Leveraging the benefits of pre-investment due diligence has never been easier
As complexities of deals continue to increase, it's easy for even the most experienced and astute investors to miss an important detail that can sour a deal or mean detrimental consequences in their pre-investment due diligence.
Modern deal teams face a dichotomy. The most critical part is getting to know about the showstoppers before weeks and months have been invested into making a deal that will fall apart in the eleventh hour due to dealbreakers that have been discovered in the pre-investment due diligence.
Yet, nobody wants to spend money on a proper pre-investment due diligence before they know that there is a deal on the table. So what should drive a deal team's decision to work with an external expert?
Questions you might have
Four main motivations for pre-investment due diligence
- Valuation: Is the price you are about to pay really justified and based on the true and accurate information? The valuation is influenced by so many factors, and you don't want to find out that the deck was stacked against you from the get go.
- Transaction Structure: When you get into the weeds, issues come out that alter the preferred course of action when structuring the deal (i.e., put funds in escrow, incentives structure, warranties, etc.)
- Liability: As an investor or investment professional, your head is on the line if the deal does not pan out. A real personal liability exists if it can be shown that you could have known about defects.
- Reputation: You will look foolish if you get it wrong. One bad deal can offset the work of dozens of good deals and will leave a lasting aftertaste. In some cases, it can make it exponentially more difficult to raise another fund or work in the industry altogether.
Issues that can be discovered in the process
Before diving into the pre-investment due diligence with the help of an external expert, most investors will have done a preliminary search or examination. However, getting the highest quality information, will almost always only be obtained with the help of a seasoned, professional investigator.
Previously, clients have been surprised by the following findings despite their own extensive research:
- Undisclosed business interests
- Conflicts of interest
- Personal histories of problematic behaviors
- Work history gaps
- Surprising political connections
- Problematic business associations
- Hidden shareholdings or work with stakeholders
- Material misstatements or omissions
What is good timing of effective pre-investment due diligence?
Time again and again, investors leave the pre-investment due diligence for late in the deal process. While nearly all experts advocate for doing it as early as possible, many investors try to wait until the last moment to 'tick the box' and are surprised by important findings in the eleventh hour.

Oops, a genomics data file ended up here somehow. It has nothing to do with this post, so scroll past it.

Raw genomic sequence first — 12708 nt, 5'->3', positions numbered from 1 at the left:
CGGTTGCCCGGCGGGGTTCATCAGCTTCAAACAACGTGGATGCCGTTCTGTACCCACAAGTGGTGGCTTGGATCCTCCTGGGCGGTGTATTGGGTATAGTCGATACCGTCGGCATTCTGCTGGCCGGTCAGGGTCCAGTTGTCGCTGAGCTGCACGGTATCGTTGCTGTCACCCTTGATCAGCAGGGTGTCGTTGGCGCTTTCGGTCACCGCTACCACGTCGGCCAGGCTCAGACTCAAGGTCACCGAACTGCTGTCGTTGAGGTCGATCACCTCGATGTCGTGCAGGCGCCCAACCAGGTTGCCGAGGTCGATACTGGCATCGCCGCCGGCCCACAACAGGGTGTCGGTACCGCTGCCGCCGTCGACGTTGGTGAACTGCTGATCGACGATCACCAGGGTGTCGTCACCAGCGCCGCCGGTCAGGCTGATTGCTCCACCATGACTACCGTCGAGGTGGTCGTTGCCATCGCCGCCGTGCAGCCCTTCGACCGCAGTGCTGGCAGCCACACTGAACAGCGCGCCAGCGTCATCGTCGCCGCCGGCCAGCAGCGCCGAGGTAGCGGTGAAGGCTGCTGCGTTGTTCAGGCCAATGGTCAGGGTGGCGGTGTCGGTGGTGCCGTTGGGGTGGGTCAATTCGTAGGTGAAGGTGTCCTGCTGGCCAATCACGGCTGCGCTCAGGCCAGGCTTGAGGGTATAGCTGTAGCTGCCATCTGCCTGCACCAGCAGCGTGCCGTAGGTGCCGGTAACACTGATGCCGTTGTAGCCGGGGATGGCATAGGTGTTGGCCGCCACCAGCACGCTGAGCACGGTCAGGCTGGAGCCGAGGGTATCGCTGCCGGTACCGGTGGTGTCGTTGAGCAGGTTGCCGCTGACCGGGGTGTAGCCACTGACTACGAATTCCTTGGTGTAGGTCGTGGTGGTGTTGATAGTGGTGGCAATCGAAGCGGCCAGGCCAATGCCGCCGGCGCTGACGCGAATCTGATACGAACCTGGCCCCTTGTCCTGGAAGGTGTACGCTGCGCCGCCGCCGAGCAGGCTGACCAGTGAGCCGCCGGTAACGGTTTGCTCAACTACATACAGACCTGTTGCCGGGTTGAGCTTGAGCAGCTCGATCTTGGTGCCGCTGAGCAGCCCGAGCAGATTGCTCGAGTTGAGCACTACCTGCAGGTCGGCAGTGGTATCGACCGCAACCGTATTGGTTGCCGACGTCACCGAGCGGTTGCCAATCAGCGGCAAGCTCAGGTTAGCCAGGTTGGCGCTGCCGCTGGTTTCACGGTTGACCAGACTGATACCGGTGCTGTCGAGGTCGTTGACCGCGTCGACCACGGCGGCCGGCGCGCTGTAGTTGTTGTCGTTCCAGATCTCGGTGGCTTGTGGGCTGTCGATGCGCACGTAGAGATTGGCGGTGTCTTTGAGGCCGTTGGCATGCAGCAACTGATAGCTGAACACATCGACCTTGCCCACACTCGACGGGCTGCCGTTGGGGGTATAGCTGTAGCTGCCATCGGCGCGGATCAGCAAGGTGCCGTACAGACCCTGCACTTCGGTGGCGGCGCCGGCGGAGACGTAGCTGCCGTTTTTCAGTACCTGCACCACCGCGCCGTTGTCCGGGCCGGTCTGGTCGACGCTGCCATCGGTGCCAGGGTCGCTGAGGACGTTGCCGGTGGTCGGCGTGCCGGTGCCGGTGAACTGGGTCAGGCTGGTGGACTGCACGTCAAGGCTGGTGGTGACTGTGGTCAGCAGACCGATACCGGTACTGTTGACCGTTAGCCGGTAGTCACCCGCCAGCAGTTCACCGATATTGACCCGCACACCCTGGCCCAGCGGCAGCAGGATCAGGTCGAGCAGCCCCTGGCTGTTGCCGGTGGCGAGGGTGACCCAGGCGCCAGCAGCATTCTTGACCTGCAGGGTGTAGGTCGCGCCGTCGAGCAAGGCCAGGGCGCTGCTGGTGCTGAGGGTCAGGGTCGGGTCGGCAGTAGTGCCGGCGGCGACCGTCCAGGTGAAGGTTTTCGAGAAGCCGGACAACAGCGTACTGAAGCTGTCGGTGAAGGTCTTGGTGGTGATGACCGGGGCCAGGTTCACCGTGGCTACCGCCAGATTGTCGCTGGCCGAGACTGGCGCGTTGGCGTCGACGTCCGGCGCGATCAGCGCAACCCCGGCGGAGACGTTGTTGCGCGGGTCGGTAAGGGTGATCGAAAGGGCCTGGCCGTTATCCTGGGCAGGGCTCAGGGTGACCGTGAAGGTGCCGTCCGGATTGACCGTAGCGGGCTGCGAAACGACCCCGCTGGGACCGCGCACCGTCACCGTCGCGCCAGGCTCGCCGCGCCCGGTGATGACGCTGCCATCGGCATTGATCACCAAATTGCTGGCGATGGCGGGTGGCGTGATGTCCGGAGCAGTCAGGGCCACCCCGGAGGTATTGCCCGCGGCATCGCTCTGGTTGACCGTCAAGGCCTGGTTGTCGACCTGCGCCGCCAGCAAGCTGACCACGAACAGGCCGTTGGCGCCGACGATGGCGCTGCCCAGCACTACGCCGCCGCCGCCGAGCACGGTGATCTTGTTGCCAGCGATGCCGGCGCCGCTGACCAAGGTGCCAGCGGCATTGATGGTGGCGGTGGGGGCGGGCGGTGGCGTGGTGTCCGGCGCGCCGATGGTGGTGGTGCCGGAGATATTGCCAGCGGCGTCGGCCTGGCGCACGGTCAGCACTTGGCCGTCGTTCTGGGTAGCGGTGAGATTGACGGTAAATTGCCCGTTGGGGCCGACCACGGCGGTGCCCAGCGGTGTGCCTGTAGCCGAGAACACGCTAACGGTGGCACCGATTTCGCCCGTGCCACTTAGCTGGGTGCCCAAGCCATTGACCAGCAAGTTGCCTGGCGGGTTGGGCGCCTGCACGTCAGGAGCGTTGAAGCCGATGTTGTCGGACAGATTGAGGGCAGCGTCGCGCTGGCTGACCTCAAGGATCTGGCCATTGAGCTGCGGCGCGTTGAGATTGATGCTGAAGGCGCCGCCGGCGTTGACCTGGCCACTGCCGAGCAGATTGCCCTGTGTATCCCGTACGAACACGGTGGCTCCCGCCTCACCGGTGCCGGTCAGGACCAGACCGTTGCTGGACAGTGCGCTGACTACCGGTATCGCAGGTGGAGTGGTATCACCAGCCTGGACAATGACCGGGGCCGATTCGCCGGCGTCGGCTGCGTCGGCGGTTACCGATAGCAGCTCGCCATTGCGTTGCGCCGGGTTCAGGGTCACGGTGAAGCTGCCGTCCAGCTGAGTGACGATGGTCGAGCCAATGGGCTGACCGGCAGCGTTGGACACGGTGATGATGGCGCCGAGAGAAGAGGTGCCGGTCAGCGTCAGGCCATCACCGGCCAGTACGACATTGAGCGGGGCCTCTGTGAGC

Effective deal teams approach this the other way around.
What are the different levels of background due diligence?
One of the most important points to note is that there is no unified definition really exists to describe the levels of pre-investment due diligence. Thus, it is critical to have a detailed brief and conversation about the desired outcome, as well as to provide valuable context. If there is a founding team, for example, how have they come together? Do they know each other? Have you worked with them before ?
As the deal team has worked on this for weeks or months, and have spent time with the management team, there might be anecdotal evidence or observations that should be shared at this stage with the investigators.
Basic pre-investment due diligence will verify publicly available information and verify education claims, positions that have been reposted on their CV and biographies. It will unearth issues like bankruptcies, judgements, adverse regulators filings, ligation, and criminal records. It will also verify industry-specific sources and databases, depending on the sector the investment target operates in.
More in-depth investigations will contextualize findings and develop a clearer picture regarding the target's management previous performance and impact on businesses they have led. It can also include confidential interviews with former employees, business partners, colleagues, who can provide additional context. Examining the target company in more depth, it can also lend insight into the internal culture and governance. This allows the investment team to develop strategic intelligence regarding issues with key person risks, government relations, supplier relationships, customers, and other business partners.
Why work with a professional partner on pre-investment due diligence?
With some much on the line, not working with a truly professional organization on pre-investment due diligence is not a good idea. Using an expert is not unduly costly and will always pay off in the short and the long term.
A seasoned professional knows what to look for as well as know what should be there. They know what questions to ask and probe for what should and should not be there. Equally, they are familiar with their jurisdiction and are culturally sensitive enough to contextualize findings.
It will provide you with intelligence in the form of actionable information that will protect you and your investors. Using anything but the best is just not an option with funds and reputation on the line.